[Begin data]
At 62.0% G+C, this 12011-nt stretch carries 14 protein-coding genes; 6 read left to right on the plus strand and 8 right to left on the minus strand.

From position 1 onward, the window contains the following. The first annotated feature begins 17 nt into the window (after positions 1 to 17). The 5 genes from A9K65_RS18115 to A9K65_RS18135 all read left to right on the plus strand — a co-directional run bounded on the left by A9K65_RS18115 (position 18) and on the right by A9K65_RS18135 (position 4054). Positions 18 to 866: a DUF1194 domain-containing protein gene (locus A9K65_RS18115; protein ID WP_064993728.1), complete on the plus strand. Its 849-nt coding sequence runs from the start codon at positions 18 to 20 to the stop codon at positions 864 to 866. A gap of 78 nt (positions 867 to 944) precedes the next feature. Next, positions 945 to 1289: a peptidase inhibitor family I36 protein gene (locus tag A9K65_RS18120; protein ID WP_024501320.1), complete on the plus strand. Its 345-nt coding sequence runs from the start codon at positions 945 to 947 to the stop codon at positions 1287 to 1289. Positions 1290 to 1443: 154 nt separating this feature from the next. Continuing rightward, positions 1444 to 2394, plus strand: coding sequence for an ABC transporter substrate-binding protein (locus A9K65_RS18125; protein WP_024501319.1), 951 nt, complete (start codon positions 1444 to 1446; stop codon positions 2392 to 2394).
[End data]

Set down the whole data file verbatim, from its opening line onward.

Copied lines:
At 62.0% G+C, this 12011-nt stretch carries 14 protein-coding genes; 6 read left to right on the plus strand and 8 right to left on the minus strand.

From position 1 onward, the window contains the following. The first annotated feature begins 17 nt into the window (after positions 1 to 17). The 5 genes from A9K65_RS18115 to A9K65_RS18135 all read left to right on the plus strand — a co-directional run bounded on the left by A9K65_RS18115 (position 18) and on the right by A9K65_RS18135 (position 4054). Positions 18 to 866: a DUF1194 domain-containing protein gene (locus A9K65_RS18115; protein ID WP_064993728.1), complete on the plus strand. Its 849-nt coding sequence runs from the start codon at positions 18 to 20 to the stop codon at positions 864 to 866. A gap of 78 nt (positions 867 to 944) precedes the next feature. Next, positions 945 to 1289: a peptidase inhibitor family I36 protein gene (locus tag A9K65_RS18120; protein ID WP_024501320.1), complete on the plus strand. Its 345-nt coding sequence runs from the start codon at positions 945 to 947 to the stop codon at positions 1287 to 1289. Positions 1290 to 1443: 154 nt separating this feature from the next. Continuing rightward, positions 1444 to 2394, plus strand: coding sequence for an ABC transporter substrate-binding protein (locus A9K65_RS18125; protein WP_024501319.1), 951 nt, complete (start codon positions 1444 to 1446; stop codon positions 2392 to 2394).